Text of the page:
In-Match Tennis Coaching Is Hiding in Plain Sight

In-Match Tennis Coaching Is Hiding in Plain Sight

Brad Stine is a remarkable, deeply experienced coach and a law-abiding man in general. But like many in professional tennis, he has regularly broken the rules by coaching during matches.

Stine, unlike some of his colleagues on the men’s tour, does not give signals or use code words to communicate with his players, but he does subtly deliver messages. He said that he had never been penalized for it.

“I think there’s a lot of coaching that goes on, and I think anyone who doesn’t admit to that is not being honest with what is actually happening,” said Stine, coach of Kevin Anderson, a Wimbledon finalist this year.

The sport is clearly at a crossroads. Women’s tennis allows in-match coaching once a set in its regular tour events, including this week’s WTA Finals in Singapore.

Footage of the coaching visits, which are often long on emotion, has become a staple of television coverage and the tour’s social media feeds.

Yet coaching is banned during play at the four Grand Slam tournaments that are the sport’s primary showcases. It is also banned at all events on the men’s tour, which, according to ATP Tour officials, has no plans to introduce in-match coaching at its regular tour events in 2019.

But the issue is back on the front burner after the contentious United States Open women’s final last month when Serena Williams was given a code violation by the chair umpire Carlos Ramos after her coach Patrick Mouratoglou signaled to her from the stands. Williams, who denied seeing a signal or being coached during the final, went on to lose her temper and the match to Naomi Osaka.

“I tried to coach her, like 100 percent of the coaches in 100 percent of the matches all year long,” Mouratoglou said afterward. “Everybody knows it. Nobody denies it, including the international governing bodies, the players and the coaches. There needs to be a debate, a big one, on whether to authorize coaching, because hypocrisy has its limits.”

Mouratoglou has since set off further debate, posting a detailed argument in favor of legalizing in-match coaching on his Twitter account. His central points are that tennis is one of the rare sports where coaching is not allowed during competition and that in-match coaching will increase the sport’s entertainment value and potentially broaden its fan base. Mouratoglou and others have argued that the coaching could increase the quality of play.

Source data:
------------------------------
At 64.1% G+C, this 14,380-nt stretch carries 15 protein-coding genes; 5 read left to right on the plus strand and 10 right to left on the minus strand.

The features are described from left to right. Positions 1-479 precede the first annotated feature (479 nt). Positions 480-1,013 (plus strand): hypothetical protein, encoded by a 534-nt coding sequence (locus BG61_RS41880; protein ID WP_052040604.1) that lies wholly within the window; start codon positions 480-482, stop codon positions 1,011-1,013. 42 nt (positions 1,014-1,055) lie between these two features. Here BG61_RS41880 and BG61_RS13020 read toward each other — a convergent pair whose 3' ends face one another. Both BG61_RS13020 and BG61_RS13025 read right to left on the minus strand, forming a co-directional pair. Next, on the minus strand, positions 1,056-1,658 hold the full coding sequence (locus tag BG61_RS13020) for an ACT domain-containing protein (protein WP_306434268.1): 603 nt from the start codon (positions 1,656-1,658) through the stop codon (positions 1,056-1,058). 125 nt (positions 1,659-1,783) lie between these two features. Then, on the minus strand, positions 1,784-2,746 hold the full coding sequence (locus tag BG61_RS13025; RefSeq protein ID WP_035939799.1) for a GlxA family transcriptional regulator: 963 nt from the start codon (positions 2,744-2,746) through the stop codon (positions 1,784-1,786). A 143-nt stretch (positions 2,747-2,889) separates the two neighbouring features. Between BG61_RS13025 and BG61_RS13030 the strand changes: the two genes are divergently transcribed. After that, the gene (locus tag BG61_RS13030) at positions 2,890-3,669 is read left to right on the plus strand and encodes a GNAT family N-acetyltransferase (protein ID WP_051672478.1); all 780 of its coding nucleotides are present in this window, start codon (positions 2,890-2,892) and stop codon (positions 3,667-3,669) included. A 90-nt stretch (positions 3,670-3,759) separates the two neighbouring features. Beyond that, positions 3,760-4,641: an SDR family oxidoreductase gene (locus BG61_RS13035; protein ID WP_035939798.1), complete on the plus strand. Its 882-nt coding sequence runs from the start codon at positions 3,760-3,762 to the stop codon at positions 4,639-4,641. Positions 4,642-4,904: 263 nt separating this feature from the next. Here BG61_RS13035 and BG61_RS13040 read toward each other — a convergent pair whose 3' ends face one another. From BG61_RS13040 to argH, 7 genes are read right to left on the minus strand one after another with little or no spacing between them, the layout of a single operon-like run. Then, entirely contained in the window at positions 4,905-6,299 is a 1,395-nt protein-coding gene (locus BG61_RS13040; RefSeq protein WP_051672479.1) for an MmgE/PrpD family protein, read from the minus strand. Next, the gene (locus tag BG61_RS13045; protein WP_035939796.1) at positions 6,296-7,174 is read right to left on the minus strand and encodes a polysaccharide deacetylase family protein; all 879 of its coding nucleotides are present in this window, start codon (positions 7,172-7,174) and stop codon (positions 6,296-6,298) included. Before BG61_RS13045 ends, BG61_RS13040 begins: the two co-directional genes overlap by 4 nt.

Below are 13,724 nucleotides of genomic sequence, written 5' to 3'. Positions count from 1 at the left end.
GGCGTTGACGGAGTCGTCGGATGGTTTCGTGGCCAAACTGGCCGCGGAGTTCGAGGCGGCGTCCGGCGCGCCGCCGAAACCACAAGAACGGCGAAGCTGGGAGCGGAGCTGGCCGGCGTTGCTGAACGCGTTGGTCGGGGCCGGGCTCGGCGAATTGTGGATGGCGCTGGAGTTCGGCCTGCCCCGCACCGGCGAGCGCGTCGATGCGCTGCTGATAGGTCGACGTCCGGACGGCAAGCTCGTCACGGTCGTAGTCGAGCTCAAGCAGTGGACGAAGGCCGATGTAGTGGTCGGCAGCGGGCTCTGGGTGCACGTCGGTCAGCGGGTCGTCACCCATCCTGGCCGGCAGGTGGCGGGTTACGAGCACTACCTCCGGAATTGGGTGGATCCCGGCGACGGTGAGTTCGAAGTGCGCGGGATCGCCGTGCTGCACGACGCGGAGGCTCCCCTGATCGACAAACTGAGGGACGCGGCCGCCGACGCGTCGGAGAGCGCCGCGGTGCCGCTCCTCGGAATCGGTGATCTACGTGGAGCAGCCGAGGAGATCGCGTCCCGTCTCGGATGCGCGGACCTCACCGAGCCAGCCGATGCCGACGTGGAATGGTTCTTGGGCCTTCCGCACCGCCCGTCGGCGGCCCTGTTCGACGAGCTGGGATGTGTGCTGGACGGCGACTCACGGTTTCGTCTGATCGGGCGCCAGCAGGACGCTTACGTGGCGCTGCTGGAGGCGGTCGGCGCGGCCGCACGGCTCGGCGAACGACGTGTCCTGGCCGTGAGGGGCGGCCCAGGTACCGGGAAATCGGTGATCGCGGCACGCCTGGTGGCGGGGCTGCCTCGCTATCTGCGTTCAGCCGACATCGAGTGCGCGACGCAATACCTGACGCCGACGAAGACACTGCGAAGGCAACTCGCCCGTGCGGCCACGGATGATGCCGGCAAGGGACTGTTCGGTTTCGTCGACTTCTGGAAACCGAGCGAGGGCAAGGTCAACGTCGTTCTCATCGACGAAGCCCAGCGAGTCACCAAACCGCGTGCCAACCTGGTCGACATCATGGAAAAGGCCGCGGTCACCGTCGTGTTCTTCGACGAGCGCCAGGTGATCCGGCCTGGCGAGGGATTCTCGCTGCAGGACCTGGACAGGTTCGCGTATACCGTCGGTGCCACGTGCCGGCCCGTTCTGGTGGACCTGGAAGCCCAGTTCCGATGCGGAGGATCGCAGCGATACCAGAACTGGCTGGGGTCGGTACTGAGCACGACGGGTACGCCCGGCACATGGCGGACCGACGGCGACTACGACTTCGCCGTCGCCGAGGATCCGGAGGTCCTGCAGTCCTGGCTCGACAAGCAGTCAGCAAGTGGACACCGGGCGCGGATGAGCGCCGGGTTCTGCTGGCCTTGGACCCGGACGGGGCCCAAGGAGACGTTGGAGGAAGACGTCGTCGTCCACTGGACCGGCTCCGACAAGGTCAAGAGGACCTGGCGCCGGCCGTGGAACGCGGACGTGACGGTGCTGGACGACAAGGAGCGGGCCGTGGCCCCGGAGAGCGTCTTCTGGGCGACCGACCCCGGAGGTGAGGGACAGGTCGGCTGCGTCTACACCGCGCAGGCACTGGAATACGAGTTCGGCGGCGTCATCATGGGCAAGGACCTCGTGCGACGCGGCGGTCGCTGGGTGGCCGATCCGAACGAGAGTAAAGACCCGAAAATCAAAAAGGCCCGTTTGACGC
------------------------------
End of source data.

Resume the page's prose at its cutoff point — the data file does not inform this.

Mouratoglou is not the ideal messenger on this issue. Though he has pushed for change in the past, his advocacy at this post-U.S. Open stage seems defensive. It is also worth noting that Williams never calls him on court to coach during regular WTA Tour events. But he makes some valid points, many of which were also made behind closed doors this week in Singapore when the leaders of the Grand Slam tournaments, the International Tennis Federation, the WTA and the ATP discussed in-match coaching.

Opinion within the game is deeply divided with Roger Federer, the biggest draw in the sport, one of those against any change. “I understand why top players are not supporting this, because they know it would make a difference; it’s their winning edge,” said

Boris Becker, the three-time Wimbledon champion who formerly coached Novak Djokovic.

The chief argument against change is that tennis’s great champions through the years have often been great problem solvers under pressure, which is part of their appeal.

“I just think that’s gold: the full package for an athlete,” said Roger Rasheed, former coach of Lleyton Hewitt, Gael Monfils and Jo-Wilfried Tsonga.

Even some coaches who already come on court, like Osaka’s coach Sascha Bajin, are against expanding the practice to the Grand Slam events. “We’re just going to support too much information,” Bajin said. “I believe that a lot of juniors are already over-coached. I believe that they would stop thinking for themselves.”

Though increased prize money has raised incomes for lower-ranked players, there is also concern that allowing coaching could create inequities with some players not able to call on a highly qualified coach for advice.